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Outsourcing the Business Continuity Function
In addition to ensuring that outsourced financial and technology services include appropriate business continuity plans; financial institutions that outsource all or a portion of their business continuity capability should consider the following factors.
■ Staffing—The provider should have sufficient and knowledgeable staff available to provide appropriate onsite technical support to ensure timely resumption of operations at the recovery site.
■ Processing Time Availability—The provider should allocate sufficient processing time, resources, and security controls to accommodate the potential for multiple clients. The institution should ensure it could process normal volumes of work within appropriate time requirements.
■ Access Rights—The provider should disclose any access limitations. The provider should guarantee the institution’s right to use the site in case of an emergency. Alternatively, the institution should understand any priority arrangements. For example, some sites operate on a first-come, first-serve basis until the site is at full capacity, but others have pre-arranged priorities based on contractual agreements.
■ Hardware and Software—The recovery site should have compatible hardware and software. The institution should monitor the compatibility of the site to handle its specific computer hardware and software requirements. To facilitate the monitoring, the provider should be required by contract to notify the institution of any changes in the hardware, software, and equipment at the recovery site.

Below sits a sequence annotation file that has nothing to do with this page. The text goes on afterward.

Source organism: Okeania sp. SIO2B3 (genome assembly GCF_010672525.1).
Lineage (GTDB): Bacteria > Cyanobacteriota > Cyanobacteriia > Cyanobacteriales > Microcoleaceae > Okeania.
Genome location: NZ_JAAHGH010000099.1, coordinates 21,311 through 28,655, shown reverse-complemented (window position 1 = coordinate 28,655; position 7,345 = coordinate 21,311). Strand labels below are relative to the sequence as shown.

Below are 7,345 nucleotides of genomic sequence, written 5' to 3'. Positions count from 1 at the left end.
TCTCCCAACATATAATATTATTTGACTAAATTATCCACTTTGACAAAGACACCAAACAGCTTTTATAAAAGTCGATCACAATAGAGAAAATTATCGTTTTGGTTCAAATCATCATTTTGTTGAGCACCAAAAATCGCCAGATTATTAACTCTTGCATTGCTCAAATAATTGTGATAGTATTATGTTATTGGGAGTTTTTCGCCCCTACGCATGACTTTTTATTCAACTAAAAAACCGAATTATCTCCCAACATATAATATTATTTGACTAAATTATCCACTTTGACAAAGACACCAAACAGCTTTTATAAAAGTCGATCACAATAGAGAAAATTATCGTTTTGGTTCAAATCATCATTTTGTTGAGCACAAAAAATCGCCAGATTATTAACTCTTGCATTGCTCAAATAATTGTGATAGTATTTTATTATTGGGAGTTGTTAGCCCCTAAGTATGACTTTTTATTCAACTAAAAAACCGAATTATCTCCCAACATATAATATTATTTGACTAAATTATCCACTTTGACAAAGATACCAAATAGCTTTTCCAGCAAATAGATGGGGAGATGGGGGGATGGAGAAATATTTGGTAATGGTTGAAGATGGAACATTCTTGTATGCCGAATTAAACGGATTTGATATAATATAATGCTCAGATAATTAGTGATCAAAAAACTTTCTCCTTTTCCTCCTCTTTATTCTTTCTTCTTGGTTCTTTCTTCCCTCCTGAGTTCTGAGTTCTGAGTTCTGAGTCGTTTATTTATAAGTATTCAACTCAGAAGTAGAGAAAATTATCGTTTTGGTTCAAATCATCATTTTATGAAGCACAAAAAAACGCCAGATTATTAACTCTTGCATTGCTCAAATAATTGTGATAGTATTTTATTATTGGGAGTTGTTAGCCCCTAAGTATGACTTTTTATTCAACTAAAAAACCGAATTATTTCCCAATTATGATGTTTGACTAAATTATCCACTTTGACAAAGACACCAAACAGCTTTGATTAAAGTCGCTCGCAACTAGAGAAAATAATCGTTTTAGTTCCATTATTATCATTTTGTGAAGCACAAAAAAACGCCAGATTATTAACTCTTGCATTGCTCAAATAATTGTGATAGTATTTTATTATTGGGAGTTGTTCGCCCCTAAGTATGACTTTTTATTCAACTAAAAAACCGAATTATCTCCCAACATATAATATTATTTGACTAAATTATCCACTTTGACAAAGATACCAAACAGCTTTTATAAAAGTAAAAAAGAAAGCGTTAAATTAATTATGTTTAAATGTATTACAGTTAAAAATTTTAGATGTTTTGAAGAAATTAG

■ Security Controls—The institution should ensure it can maintain adequate physical and logical security controls at the recovery site.
■ Testing—The service provider contract should address access to the recovery site for periodic testing. At a minimum, the institution needs sufficient access to perform at least one full-scale test of the recovery site annually, including verification of telecommunications capabilities. Similarly, the institution should ensure the service provider also performs periodic tests of its own BCP and submits test results to customer financial institutions.
■ Confidentiality of Data—The institution should ensure the provider can maintain the confidentiality of its business and customer data. The service provider should maintain controls sufficient to ensure the security and confidentiality of the information assets consistent with the institution’s information security program. Confidentiality of data is particularly important when multiple clients operate from the same recovery site. Institution management should establish whether the service provider has addressed these issues in its contract, particularly the provisions concerning the Interagency Guidelines Establishing Standards for Safeguarding Customer Information.